My good friend Tim Sanders often talks about being wary of what you feed your brain and how putting too much of a bad thing (i.e. negative information, etc.) into it can have truly tangible effects.  I was starting to notice that I was getting out of shape- mentally- so a couple of months ago I went on a social media diet.  I’ve already lost 3 pounds of aggravation, gained significant brain muscle tone and I can fit back into my Mensa membership.

Here’s why I went on my social media diet and why you might want to consider doing so too, as well as a few social media dieting tips.

Over-Exposure to “Stupid”:  While there are clearly many fabulous people online with interesting, clever and thought-provoking things to say, the law of averages is also in play, meaning that there are many more that are not up to snuff, so to speak. Part of my diet was pruning these people out of my social media streams and being more selective about what I read.  If you are getting frustrated, annoyed or angry on a regular basis, or finding your eyes rolling more than usual, cut back on who and what you are reading and how often. 

Also, Tim Sanders suggests that you don’t go online first thing in the morning and that you instead start your day with some positive, nourishing information for your brain to set the tone for your day.  That’s helped tremendously.

Needing a Grease & Oil Change: Social media takes multi-tasking and maneuvering to a whole new level.  At any given moment, you may find that you are scanning information, clicking links, reading headlines and moving back and forth between tasks. This made my brain go haywire.  While I clearly know the difference between and the proper usage of their, there and they’re, I found that often, my brain was so overloaded that it was pulling the wrong word out first.  Words like “think” were being typed as “thing” and vice versa and the grammar in some of my tweets was so abysmal that I still cringe when I read them. So, I cut back on the multi-tasking to help restore my brain to a better state of functioning.

Going Broad but Not Deep: Remember when the low-fat diet craze came about?  Food manufacturers took out healthy fats and real foods and substituted them with more sugar and chemicals to make them “healthier”.  That doesn’t work and I feel the same about social media.  Social media has substituted cogent, insightful information for headlines and quick facts, which may make you feel full, but aren’t really good for you. I am being much more selective about what I am reading and carving out more time for long-form reading, like books and full length articles, to go deep into subjects.  During my diet, I have read The Black Swan and Too Big to Fail and re-read Liar’s Poker, allowing for some truly insightful thinking and analysis.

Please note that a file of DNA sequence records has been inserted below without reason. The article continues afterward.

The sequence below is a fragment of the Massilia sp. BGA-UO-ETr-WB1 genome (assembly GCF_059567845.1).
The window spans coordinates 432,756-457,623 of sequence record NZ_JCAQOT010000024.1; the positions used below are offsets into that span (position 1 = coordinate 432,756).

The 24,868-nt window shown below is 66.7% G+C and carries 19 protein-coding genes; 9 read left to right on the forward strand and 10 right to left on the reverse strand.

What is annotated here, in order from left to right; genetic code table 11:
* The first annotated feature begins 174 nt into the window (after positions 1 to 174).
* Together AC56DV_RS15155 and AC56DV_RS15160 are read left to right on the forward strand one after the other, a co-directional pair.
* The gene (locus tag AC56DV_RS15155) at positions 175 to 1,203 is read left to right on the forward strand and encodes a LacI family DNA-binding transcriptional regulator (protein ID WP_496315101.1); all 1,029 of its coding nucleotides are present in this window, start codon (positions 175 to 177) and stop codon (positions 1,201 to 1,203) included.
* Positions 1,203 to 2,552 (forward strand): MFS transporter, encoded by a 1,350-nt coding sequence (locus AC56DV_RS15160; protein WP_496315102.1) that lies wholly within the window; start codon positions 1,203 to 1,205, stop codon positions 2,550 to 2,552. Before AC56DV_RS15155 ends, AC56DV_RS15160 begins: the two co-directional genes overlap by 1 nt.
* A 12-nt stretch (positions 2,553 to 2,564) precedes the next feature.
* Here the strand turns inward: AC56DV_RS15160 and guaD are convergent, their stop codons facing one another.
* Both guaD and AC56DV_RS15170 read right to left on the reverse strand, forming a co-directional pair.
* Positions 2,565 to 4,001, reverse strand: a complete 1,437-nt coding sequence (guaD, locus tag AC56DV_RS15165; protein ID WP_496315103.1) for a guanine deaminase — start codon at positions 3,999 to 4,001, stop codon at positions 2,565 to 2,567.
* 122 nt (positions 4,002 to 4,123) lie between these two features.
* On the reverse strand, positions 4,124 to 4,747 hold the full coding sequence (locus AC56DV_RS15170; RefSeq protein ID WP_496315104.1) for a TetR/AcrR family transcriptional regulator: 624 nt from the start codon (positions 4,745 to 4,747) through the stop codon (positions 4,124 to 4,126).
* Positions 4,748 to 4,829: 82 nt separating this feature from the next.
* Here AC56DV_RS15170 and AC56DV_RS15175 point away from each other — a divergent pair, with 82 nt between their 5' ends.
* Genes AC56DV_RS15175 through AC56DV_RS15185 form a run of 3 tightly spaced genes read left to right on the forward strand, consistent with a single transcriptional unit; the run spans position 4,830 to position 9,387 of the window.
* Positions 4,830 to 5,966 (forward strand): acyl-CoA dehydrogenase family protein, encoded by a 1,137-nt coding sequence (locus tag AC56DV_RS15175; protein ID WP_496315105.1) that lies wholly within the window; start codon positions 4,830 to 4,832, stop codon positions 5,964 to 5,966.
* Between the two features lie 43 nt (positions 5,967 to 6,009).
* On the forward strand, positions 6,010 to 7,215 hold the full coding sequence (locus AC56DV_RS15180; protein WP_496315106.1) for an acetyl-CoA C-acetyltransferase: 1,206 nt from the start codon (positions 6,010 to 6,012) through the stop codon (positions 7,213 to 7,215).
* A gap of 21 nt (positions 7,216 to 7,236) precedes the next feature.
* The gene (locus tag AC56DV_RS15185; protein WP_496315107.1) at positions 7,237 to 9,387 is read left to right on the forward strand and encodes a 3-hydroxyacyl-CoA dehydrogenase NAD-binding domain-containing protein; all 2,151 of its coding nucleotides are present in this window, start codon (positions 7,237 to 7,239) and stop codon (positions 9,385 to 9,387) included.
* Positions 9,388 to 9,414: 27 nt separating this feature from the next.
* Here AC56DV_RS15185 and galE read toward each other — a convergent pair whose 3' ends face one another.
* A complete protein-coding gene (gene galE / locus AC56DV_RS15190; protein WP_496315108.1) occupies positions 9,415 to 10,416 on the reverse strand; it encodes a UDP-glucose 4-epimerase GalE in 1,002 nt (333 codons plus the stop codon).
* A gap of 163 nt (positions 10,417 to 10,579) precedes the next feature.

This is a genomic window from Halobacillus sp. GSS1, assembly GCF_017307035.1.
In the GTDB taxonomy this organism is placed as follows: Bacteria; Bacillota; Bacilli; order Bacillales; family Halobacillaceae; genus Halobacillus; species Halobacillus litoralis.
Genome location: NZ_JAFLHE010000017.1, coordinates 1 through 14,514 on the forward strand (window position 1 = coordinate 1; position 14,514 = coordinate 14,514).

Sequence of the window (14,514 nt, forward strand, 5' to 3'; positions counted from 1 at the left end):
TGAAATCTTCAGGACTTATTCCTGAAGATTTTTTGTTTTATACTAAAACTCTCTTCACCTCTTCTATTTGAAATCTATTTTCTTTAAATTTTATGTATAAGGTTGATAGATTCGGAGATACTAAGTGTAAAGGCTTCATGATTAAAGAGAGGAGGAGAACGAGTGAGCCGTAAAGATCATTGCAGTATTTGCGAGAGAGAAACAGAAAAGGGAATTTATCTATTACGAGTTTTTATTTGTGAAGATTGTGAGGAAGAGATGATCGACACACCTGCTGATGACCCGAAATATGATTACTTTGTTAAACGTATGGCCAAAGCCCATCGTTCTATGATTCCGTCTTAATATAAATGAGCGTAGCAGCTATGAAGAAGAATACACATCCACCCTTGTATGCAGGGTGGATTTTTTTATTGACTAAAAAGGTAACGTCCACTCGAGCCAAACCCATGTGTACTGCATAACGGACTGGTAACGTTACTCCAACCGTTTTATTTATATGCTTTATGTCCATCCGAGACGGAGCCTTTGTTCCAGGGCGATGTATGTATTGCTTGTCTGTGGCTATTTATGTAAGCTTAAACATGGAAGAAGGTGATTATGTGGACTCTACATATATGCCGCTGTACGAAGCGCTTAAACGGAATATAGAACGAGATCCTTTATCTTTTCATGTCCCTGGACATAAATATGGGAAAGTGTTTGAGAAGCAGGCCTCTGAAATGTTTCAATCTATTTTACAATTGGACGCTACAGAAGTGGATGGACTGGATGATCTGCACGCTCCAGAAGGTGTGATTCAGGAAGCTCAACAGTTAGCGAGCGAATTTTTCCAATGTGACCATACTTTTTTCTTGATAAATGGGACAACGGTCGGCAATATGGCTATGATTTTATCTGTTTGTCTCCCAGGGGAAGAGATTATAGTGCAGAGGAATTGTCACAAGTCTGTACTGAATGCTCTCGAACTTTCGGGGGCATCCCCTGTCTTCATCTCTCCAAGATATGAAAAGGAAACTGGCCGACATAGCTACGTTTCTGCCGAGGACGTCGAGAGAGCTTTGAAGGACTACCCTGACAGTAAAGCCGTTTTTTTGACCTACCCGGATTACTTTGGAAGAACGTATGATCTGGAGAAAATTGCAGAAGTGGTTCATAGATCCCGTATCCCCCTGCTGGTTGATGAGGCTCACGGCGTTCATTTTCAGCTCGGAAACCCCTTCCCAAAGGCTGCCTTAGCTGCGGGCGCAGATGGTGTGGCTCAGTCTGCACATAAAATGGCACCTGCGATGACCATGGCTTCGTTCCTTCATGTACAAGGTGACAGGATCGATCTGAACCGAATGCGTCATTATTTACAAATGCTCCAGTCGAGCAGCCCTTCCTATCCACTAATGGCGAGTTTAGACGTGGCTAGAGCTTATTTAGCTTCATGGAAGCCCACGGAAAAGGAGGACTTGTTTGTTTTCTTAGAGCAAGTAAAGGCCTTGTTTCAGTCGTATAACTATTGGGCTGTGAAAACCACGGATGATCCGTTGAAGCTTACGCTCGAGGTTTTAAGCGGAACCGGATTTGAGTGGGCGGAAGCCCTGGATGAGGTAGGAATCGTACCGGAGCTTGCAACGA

Priorities Need Prioritization:  Getting enraptured in social media means less time to spend with those individuals who are important to you- family, longstanding friends and colleagues and even social media friends that deserve more than 140 characters. It’s important to strike a balance. It’s claimed that you become an amalgamation of sorts of the six people with whom you spend the most time, so choose carefully and be aware of where and with whom you are spending that time.

Now, dieting doesn’t mean starving or eliminating, it’s much more about moderation.  However, moderation has never really been “my thing”- I am more of an all or nothing kind of gal, a nice way of saying that I have an addictive or highly consumptive personality.  If you can relate to that, you may find that like me, you need to fight that natural tendency when it comes to social media.  So, here are some quick things you can do to help you with your social media diet:

1-     Stop following or interacting with anyone who irks you- regardless of whether they may have some good information from time to time; implement a no-asshole rule, even if the asshole might be clever every once in a while;

2-     Try to avoid going online first thing in the morning or last thing at night before bed;

3-     Set up a schedule with when and for how long you are going to use social media;

4-     Before reading any link, ask yourself whether the information is really potentially useful or entertaining;

5-     Go back to reading more long form information, like books, and have thoughtful discussions about them or take notes and really analyze and apply the information; and

6-     Spend more time engaging offline or in deeper ways with your most valued friends and contacts

Like with any diet, results will vary, but if you commit yourself, you too can have the body mind that you always wanted.